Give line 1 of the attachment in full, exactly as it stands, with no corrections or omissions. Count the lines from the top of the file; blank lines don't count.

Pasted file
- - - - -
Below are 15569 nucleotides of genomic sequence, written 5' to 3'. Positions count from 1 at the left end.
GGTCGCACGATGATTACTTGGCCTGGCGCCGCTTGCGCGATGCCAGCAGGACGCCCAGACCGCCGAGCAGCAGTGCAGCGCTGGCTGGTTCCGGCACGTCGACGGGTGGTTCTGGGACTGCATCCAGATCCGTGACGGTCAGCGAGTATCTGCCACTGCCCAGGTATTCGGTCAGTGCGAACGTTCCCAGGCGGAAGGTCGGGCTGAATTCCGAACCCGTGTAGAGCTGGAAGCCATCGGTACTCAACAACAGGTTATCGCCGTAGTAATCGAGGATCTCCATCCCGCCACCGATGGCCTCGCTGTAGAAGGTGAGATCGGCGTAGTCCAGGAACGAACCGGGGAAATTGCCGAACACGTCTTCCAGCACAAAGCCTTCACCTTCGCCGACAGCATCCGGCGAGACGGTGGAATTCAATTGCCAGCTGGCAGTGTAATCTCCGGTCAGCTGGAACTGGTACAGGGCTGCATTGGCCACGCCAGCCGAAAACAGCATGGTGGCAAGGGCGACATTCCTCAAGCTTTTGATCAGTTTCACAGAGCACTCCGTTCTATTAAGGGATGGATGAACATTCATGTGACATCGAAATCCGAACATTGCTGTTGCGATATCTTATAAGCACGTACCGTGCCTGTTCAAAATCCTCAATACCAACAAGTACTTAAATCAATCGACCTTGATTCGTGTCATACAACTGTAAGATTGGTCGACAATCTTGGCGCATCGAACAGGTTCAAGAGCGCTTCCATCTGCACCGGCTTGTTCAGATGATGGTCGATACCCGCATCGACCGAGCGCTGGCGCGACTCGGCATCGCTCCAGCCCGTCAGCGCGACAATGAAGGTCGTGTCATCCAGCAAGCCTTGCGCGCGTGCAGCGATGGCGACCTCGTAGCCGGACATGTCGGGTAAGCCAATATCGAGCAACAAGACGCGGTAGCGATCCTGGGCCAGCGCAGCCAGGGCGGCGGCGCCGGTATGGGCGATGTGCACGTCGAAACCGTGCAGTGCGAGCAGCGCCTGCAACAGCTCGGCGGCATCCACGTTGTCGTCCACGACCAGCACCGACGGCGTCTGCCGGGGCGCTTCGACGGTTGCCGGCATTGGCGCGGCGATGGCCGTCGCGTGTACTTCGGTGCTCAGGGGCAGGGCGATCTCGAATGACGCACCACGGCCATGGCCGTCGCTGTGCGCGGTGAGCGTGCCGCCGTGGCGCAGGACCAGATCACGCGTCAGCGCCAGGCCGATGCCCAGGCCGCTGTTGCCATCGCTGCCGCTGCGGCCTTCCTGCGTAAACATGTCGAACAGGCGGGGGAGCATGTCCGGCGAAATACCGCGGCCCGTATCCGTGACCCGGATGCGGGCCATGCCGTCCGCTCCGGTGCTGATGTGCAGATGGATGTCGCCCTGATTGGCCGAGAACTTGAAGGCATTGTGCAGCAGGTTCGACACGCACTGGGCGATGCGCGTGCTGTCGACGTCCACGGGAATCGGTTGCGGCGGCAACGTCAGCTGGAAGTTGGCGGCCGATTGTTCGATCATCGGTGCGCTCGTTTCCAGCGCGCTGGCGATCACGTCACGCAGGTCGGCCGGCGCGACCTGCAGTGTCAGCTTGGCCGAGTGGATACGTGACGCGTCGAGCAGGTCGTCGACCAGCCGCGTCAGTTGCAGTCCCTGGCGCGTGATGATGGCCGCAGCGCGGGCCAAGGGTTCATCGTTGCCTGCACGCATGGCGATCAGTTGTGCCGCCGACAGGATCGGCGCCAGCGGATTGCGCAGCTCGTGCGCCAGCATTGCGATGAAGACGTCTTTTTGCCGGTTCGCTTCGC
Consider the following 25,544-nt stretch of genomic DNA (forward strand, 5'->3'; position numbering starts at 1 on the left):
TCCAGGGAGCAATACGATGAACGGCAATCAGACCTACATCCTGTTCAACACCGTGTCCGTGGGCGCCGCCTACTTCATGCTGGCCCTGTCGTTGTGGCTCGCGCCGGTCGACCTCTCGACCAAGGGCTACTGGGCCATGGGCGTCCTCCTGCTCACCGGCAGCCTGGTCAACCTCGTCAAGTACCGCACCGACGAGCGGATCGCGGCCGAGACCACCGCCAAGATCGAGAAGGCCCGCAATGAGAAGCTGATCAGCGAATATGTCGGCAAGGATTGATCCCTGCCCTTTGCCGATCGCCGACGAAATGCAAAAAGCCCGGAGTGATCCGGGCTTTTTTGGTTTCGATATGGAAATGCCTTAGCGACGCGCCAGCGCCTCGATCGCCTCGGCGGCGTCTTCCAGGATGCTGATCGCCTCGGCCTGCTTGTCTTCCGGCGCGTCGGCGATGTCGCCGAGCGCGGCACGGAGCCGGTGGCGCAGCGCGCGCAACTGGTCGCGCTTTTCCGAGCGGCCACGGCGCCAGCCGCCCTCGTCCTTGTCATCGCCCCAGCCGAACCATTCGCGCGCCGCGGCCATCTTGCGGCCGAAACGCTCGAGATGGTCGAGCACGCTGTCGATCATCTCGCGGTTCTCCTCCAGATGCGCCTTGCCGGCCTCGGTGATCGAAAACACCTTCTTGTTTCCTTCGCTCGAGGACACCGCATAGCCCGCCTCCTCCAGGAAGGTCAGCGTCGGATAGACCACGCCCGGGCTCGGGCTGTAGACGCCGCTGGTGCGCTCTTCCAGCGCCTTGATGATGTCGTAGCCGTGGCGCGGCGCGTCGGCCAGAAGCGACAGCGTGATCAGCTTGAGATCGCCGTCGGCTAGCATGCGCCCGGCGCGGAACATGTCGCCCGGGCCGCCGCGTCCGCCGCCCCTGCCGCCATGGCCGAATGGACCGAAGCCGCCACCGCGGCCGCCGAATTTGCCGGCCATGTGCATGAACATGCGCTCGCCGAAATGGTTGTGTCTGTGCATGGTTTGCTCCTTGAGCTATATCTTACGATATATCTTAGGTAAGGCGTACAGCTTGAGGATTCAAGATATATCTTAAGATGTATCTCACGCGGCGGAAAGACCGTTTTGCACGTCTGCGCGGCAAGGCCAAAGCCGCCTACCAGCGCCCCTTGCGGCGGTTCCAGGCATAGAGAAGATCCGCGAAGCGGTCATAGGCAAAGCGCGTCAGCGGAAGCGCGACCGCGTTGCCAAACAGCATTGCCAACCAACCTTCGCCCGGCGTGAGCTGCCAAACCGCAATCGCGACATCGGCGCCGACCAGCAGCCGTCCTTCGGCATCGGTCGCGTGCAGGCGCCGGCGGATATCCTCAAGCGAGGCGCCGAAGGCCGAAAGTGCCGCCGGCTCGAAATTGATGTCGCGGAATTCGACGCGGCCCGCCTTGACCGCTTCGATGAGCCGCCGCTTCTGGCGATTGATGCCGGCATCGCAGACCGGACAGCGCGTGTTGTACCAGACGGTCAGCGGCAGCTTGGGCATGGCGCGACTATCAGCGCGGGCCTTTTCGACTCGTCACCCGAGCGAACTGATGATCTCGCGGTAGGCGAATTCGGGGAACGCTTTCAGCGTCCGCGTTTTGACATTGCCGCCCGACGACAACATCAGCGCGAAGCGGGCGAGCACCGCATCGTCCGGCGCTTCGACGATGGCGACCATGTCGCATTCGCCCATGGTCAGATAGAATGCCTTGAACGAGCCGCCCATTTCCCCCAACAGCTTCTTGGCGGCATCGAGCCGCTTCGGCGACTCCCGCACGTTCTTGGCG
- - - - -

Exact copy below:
Below are 15569 nucleotides of genomic sequence, written 5' to 3'. Positions count from 1 at the left end.